When Beth Shalom Synagogue began 75 years ago in Baton Rouge, women could not be rabbis in North America. When that status changed in 1972, Teri Appleby was at Stanford University with an eye toward law school.

It took a while, but Appleby joined the rabbinate, and she’s about to become the first female rabbi at Beth Shalom.

Appleby, 68, begins her one-year interim rabbi position on July 1, replacing Rabbi Natan Trief. It also will mark the first time that Baton Rouge will have two female rabbis. Batsheva Appel has been named interim rabbi at Congregation B’Nai Israel, which hired its first female rabbi, Corie Yutkin, in 2007.

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Gender wasn’t a factor in selecting an interim rabbi, said Mark Posner, president of Beth Shalom.

“I just think we were looking for the person who best fit our needs,” Posner said.

“Teri Appleby is a very intelligent, calm, even-tempered kind of person,” said Karen Ceppos, a member of the Rabbinic Transition Committee, who belonged to a synagogue in Reno, Nevada, when Appleby was rabbi there from 2009 to 2012. “She cares very deeply about community relationships and having relationships in the larger community. She has done a lot of pastoral work, working with congregants or others who have illnesses or need counseling or pastoral kinds of work. So, she has a broad range of experience.”

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That experience includes 6½ years as a public defender in Los Angeles. When her husband, John, got a job that took them to San Francisco, she put her career on hold to help raise their children and volunteered in community and synagogue activities.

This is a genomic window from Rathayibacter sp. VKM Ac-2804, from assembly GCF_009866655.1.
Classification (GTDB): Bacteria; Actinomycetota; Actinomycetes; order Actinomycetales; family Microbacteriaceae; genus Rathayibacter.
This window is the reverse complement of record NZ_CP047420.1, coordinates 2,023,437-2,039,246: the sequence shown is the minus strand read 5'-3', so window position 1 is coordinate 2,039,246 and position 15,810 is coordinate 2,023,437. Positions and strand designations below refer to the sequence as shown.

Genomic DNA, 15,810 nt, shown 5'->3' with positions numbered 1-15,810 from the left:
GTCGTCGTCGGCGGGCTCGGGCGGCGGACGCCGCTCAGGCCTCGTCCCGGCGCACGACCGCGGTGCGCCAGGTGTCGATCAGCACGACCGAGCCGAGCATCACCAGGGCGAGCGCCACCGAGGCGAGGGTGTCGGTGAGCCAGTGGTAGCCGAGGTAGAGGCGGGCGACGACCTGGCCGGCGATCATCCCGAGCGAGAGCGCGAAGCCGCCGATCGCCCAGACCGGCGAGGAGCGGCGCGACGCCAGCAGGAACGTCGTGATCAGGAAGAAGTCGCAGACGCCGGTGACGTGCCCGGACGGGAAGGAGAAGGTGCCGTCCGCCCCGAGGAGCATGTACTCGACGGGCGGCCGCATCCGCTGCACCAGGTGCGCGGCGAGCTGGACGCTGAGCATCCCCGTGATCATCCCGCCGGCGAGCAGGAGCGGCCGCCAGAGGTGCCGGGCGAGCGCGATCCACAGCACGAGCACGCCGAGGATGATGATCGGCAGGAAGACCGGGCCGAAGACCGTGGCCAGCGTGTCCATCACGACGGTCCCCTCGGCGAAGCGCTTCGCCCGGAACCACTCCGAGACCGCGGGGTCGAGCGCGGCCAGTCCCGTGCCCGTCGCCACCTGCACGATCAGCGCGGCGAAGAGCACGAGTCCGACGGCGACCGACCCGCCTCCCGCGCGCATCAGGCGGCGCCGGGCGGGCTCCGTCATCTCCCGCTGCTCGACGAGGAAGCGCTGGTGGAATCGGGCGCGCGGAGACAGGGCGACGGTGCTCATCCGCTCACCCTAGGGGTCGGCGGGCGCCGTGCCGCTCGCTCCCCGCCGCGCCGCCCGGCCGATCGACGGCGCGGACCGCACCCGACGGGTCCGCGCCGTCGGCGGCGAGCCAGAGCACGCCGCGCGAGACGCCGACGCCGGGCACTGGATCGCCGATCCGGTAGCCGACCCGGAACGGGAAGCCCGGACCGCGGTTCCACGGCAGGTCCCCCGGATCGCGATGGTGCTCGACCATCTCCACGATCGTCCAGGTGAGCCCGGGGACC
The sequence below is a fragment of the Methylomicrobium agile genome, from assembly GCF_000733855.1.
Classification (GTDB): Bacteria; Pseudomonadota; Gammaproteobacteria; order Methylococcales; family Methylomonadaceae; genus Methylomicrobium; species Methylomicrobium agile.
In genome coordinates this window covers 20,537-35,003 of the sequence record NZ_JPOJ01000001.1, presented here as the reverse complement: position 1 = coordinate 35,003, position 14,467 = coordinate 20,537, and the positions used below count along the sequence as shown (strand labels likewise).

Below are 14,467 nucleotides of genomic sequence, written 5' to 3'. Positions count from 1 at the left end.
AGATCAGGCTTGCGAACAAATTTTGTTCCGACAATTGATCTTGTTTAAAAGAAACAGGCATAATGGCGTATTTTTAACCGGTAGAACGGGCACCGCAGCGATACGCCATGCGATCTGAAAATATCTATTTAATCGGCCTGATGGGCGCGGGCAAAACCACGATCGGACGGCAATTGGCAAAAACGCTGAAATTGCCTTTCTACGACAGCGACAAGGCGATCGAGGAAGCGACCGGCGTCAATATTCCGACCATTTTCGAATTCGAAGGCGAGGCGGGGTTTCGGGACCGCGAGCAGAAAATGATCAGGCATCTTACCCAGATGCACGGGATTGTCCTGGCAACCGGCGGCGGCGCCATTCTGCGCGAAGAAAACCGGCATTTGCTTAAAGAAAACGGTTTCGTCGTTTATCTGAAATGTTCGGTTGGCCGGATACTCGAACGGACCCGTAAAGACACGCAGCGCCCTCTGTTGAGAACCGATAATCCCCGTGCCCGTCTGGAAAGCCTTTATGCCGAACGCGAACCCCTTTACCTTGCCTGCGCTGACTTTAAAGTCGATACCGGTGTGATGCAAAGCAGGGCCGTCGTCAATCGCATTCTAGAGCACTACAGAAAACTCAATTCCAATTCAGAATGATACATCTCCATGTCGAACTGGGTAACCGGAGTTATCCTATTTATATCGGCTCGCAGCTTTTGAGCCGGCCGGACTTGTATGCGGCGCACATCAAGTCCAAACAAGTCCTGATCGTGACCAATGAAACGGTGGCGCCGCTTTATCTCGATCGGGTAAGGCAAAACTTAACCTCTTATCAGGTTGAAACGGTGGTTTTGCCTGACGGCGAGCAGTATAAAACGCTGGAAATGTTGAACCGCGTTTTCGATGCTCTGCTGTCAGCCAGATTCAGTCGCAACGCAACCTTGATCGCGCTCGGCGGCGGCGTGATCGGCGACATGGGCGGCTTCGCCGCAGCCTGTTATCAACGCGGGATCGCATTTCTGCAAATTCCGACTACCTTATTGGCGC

“I just fell in love with Judaism as an adult, the wisdom and the richness of the ritual and the strength of community,” Appleby said. “We had a wonderful rabbi who was my role model and mentor. I was just taking all of the classes I could take and had leadership roles in the congregation. When it was time to go back to work, I wanted to work in the Jewish world. My rabbi said, ‘Knowing you, what you’re talking about is the rabbinate.’ I agreed.

“I love the teaching. I love the pastoral work, helping people through those tough times in life and helping those families through a death in the family. Those things are very meaningful and satisfying.”

Appleby became an assistant rabbi in Newport Beach, California, in 2007, and she has served in synagogues in Nevada; Ontario and Alberta, Canada; Tennessee; and, most recently, Nebraska.

Some of these posts also have been in an interim capacity. Her husband is semiretired, and his occupation as an environmental lawyer and consultant gave them the flexibility to relocate. Appleby said living in different sections of two countries has been educational, and her interim status has not prevented her from forming deep relationships with congregants.

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“I really love the interim work,” she said. “What I have found is communities do not interact with me like, ‘You’re only here for a year, so I won’t get to know you.’ I have found that people let me into their lives and they’re a part of my life whether or not it’s education, it’s religious services, if it’s the pastoral work. If somebody’s in the hospital, they don’t care that you’re only there for a year.”

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